The University of Virginia’s CS Curriculum: A Proposed “Path Program” to Prepare Graduates for Specific Industry Careers; Black Representation in Design and the Evolution of HCI

Martin, Alexandra, School of Engineering and Applied Science, University of Virginia
Forelle, MC, EN-Engineering and Society, University of Virginia
Morrison, Briana, EN-Comp Science Dept, University of Virginia

Throughout my journey with the Computer Science Department at the University of Virginia, I’ve taken various courses over the past eight semesters that helped me to establish a foundation in the field of Computer Science. The content of these classes has ranged from fundamental concepts like data structures and algorithms to more industry-specific topics like Cybersecurity, Databases, and Cloud Computing. While this CS curriculum is certainly broad, I have found throughout my time that the curriculum does not promote a focus on a specific field of computer science. Rather than pursuing multiple courses related to cybersecurity or machine learning, students, as a result of a lack of direction, resultantly take multiple classes related to differing fields. While this is not negative, at other universities with CS programs there exist concentration paths that allow students to obtain extensive knowledge and hands-on experience in relation to specific Computer Science topics. They are then able to leverage this knowledge to obtain internships and job opportunities after graduation. Additionally, many of these students at other universities pursue capstone projects within these concentrations. This results in Capstone projects that are more cohesive and focused. Because of my personal experiences and research of other CS programs at Universities, I was motivated to propose, in my Technical Capstone Paper, a new program in the CS department at UVA called the “Pathways Program” where students can learn more about and gain hands-on experience with a Computer Science topic.

My STS research topic was primarily developed through personal experiences, in addition to some of the Human Computer Interaction courses elective courses I have taken in the last two years. Through these courses, I learned the importance of User Experience design, and how the decisions we make in font size, symbol choice, color, and other factors can truly have an impact on the user’s experience. This made me want to explore how the Black community has been impacted by these design choices, and if there are any current methods in place to ensure that members of the community are represented.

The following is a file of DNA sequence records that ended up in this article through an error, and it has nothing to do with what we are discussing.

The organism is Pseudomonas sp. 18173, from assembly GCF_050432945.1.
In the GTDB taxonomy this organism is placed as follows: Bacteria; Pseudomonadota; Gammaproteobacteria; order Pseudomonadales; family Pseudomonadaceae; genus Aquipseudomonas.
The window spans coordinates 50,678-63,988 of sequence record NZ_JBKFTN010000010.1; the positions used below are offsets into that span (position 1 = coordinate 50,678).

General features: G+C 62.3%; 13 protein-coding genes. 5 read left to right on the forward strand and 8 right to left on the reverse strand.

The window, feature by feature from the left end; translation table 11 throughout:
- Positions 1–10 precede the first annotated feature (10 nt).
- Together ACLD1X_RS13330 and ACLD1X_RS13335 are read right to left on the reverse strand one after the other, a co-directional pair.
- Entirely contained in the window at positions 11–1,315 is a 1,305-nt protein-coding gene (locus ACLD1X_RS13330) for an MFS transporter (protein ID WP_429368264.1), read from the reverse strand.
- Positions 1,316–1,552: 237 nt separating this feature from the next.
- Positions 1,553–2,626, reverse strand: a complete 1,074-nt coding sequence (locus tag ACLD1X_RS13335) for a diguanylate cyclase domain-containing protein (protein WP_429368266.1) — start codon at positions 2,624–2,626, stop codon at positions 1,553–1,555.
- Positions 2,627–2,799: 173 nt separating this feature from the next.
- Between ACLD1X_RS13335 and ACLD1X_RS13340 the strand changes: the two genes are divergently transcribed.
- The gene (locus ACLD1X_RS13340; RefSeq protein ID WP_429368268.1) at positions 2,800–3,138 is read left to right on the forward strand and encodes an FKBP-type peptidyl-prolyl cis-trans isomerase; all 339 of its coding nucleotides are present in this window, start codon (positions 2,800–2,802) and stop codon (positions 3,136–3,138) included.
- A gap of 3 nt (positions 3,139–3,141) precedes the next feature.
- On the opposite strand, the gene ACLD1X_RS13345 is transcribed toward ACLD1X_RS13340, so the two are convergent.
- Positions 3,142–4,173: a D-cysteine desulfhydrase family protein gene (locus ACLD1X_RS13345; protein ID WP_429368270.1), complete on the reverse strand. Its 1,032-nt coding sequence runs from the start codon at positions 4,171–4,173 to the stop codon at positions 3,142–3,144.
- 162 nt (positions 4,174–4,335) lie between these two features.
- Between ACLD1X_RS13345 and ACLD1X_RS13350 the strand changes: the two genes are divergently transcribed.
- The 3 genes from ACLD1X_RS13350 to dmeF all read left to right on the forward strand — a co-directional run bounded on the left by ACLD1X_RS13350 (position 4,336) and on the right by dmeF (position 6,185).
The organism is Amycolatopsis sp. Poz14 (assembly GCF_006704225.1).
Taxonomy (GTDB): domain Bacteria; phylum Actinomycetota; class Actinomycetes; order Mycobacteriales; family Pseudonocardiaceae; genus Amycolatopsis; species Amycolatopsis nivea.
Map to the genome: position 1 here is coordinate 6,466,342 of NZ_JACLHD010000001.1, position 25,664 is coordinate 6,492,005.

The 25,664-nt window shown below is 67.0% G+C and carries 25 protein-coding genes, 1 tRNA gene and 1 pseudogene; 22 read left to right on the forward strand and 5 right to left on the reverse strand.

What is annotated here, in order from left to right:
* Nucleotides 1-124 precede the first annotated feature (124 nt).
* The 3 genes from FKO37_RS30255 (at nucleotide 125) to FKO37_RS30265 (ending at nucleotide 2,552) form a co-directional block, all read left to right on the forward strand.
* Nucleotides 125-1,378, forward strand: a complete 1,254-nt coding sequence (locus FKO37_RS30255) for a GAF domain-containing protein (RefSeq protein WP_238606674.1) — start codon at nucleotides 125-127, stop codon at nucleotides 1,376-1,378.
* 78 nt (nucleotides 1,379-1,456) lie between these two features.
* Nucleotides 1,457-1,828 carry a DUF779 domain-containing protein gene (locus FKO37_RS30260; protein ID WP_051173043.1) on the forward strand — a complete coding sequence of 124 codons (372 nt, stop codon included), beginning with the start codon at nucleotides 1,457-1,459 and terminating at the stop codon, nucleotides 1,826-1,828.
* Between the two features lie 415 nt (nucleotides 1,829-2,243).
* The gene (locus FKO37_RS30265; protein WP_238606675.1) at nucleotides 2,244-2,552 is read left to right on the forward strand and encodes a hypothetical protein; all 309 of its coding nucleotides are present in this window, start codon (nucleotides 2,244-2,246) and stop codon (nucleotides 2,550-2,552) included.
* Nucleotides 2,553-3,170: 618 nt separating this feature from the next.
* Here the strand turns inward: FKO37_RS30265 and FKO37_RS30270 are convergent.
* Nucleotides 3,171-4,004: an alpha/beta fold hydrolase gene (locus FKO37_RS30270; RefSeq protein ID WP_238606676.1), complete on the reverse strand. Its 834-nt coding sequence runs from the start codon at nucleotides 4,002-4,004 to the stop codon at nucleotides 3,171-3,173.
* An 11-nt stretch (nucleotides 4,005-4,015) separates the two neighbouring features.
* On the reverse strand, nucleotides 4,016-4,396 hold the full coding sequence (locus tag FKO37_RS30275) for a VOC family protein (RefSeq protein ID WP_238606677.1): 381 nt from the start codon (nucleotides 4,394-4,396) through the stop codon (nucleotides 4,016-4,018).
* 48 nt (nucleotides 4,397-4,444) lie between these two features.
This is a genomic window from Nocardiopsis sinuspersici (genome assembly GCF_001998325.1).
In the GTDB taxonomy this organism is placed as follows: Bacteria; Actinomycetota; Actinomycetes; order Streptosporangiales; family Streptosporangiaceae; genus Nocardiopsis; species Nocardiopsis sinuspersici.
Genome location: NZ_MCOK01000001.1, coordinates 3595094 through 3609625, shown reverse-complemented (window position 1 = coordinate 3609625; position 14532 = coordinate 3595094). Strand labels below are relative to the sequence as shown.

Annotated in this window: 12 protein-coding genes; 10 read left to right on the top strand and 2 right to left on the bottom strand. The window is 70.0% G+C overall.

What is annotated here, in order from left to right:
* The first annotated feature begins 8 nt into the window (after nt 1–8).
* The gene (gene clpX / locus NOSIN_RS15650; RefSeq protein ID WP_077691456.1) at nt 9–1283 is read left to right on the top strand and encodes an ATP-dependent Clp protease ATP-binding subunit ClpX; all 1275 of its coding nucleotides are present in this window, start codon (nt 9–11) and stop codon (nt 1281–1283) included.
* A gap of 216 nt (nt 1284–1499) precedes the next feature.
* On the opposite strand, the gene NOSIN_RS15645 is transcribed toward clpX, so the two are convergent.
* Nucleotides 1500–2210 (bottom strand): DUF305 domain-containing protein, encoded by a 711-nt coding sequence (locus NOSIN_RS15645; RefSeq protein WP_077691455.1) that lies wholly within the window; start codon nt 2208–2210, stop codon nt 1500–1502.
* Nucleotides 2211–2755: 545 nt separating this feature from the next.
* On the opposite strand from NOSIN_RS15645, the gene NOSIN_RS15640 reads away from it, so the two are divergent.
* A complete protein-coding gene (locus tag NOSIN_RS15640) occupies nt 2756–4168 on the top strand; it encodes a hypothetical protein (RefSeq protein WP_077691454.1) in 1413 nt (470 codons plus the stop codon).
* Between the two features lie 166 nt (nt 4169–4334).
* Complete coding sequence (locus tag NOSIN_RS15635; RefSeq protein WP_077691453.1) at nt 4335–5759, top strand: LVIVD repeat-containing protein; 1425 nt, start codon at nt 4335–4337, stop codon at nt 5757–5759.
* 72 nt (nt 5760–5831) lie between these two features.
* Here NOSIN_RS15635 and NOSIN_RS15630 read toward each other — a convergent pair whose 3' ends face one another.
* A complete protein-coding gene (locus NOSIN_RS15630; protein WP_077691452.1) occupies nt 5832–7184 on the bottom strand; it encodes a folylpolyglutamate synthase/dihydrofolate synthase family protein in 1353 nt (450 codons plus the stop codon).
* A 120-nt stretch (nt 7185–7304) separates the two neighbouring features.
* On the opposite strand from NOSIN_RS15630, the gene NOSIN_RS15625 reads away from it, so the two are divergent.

Although many CS graduates from UVA will go into industry, only a few classes in the CS curriculum actually provide graduates with skills like conflict resolution, prioritizing equity, and working with diverse clients which they need to be an effective engineer. To improve the CS curriculum, I propose adding a “path” program that each graduate can choose to complete. This path program would be composed of elective classes related to the specific field, in addition to a 3-credit class which would govern their capstone. In my Technical Capstone, I analyzed the electives offered to B.S computer students in the last three years, surveyed students to understand their industry fields of interest, and studied course curriculums to design a capstone program that could be formed that accurately prepares graduates to be successful in their chosen field. After doing this research, I create five individual “field paths” that match student interests. I proposed that the university would have to find business professionals and/or professors with a vested interest to head the program and capstone class. Additionally, additional decisions would need to be made regarding when to launch the program.

For my STS research, I chose to reflect on how UX design in the context of software application design has contributed to the marginalization of the Black community, primarily through a lack of research and true understanding of the primary qualities of Blackness. To perform this research, I spent most of my time analyzing the design-for-all movement. I collected evidence that informed my claim that while this movement has positive intentions in ensuring that there is more presentation, in actuality, it prohibits the intimacy of design that could facilitate truer Black representation. Further, I found through research that as it pertains to expanding design choices in the UX context, much of the focus has gone towards creating representation for those of other cultures and languages, but there is still a lack of focus in designing for Black users. Because of the pervasiveness and depth of technology, this lack of focus and proper research have contributed to and will continue to contribute to the marginalization of Black individuals if not improved.

Although these projects are very different, working on my STS research paper and better understanding the strength and impact of the HCI field definitely helped me to be creative in the pathway programs I created for my CS technical report. Instead of solely including programs for traditional fields such as Cybersecurity, Data Analysis, and Machine Learning, I also branched out to include programs for both HCI Design and Software Development. Throughout my research for my STS topic, I learned about the increase in jobs in the UX field and the urgence of companies to find employees who are educated in the work. This not only informed the solidification of my Technical Capstone topic, but it also prompted me to be innovative in including classes for the path program focused on design and creativity from the College of Arts and Sciences.

BS (Bachelor of Science)

School of Engineering and Applied Science
Bachelor of Science in Computer Science
Technical Advisor: Morrison, Briana
STS Advisor: Forelle, MC

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